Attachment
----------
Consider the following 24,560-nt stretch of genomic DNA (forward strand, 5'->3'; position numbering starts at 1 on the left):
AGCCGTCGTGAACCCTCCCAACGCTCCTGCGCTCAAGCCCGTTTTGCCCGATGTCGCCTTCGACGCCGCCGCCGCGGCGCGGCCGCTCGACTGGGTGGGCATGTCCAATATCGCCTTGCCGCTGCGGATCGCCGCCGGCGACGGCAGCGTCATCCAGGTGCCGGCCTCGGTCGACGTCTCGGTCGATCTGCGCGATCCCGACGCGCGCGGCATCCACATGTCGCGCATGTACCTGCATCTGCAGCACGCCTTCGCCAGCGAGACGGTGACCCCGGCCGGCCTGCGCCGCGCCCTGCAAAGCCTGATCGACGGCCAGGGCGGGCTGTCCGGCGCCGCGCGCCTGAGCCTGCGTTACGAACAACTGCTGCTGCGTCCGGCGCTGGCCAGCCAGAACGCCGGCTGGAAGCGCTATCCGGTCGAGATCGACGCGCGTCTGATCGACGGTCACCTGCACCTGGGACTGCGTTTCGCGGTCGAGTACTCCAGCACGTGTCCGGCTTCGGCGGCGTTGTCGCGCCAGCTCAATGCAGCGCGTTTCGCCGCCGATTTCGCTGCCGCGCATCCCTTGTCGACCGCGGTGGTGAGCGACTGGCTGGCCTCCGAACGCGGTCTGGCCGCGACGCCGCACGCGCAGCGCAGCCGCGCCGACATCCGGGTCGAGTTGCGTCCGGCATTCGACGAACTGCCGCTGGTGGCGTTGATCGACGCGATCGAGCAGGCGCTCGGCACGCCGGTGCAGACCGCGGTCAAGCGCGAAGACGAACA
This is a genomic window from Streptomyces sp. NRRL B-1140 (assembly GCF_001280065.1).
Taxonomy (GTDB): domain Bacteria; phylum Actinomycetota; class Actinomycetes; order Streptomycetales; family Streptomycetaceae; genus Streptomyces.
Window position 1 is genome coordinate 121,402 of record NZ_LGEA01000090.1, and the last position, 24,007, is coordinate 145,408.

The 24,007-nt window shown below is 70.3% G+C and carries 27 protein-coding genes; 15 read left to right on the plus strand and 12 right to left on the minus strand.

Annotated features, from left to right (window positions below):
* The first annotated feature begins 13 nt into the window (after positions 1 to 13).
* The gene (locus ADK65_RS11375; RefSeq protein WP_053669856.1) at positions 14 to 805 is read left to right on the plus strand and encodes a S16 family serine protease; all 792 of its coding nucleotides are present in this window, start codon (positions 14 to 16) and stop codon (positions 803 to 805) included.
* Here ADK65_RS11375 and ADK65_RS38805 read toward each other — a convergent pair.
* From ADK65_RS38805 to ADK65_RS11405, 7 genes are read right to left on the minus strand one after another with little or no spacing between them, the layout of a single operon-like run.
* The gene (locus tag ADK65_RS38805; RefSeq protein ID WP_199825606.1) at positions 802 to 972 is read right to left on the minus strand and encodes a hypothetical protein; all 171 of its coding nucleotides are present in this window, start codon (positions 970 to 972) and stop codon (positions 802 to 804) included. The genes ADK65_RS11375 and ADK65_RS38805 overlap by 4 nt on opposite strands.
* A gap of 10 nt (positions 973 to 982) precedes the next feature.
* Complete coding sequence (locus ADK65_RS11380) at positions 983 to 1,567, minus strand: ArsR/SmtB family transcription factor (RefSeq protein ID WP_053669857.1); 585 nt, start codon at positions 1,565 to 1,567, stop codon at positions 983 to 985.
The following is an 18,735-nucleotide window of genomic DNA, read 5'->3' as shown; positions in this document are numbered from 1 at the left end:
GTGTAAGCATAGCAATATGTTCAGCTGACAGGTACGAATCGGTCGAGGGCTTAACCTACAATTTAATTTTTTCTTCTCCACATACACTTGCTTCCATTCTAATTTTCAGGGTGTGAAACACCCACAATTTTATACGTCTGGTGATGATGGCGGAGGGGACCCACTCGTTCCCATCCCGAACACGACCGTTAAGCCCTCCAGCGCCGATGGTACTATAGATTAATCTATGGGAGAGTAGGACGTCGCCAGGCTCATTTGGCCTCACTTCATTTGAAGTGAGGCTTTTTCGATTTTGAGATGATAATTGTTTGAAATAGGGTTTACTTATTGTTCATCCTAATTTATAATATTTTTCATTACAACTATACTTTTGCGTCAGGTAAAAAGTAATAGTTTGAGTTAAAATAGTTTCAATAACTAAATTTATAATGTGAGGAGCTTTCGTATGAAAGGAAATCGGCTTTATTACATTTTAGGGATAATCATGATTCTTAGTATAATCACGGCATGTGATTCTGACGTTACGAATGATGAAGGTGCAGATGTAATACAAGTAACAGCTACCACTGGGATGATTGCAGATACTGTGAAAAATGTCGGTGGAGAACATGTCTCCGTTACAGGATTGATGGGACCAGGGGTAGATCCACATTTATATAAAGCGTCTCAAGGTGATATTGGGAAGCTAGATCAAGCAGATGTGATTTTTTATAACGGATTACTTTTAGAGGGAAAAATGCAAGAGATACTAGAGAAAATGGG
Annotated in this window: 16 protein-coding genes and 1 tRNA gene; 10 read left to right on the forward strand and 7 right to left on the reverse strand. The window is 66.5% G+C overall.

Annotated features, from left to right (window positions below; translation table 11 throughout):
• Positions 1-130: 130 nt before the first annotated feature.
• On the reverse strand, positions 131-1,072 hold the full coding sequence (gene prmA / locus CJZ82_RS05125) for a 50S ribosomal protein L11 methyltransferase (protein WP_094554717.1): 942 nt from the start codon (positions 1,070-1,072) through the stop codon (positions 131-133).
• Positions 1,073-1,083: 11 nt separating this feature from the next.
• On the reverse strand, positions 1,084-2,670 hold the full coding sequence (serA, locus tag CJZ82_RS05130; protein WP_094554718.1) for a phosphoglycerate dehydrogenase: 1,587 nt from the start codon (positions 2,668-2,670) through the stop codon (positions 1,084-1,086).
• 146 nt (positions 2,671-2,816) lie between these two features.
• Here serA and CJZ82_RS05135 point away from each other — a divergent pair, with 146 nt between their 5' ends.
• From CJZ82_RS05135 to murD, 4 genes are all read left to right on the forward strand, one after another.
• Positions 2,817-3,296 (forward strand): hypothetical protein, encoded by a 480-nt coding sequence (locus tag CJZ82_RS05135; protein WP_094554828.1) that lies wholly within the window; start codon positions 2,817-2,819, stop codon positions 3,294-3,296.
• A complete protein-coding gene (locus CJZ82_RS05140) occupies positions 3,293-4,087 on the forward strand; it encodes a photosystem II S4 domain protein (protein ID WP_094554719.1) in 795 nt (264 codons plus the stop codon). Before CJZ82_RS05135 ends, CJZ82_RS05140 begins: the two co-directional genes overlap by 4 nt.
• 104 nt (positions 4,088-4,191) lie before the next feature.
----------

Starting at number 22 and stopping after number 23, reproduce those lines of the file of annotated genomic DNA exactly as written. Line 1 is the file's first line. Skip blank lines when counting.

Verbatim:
• On the reverse strand, positions 1,084-2,670 hold the full coding sequence (serA, locus tag CJZ82_RS05130; protein WP_094554718.1) for a phosphoglycerate dehydrogenase: 1,587 nt from the start codon (positions 2,668-2,670) through the stop codon (positions 1,084-1,086).
• 146 nt (positions 2,671-2,816) lie between these two features.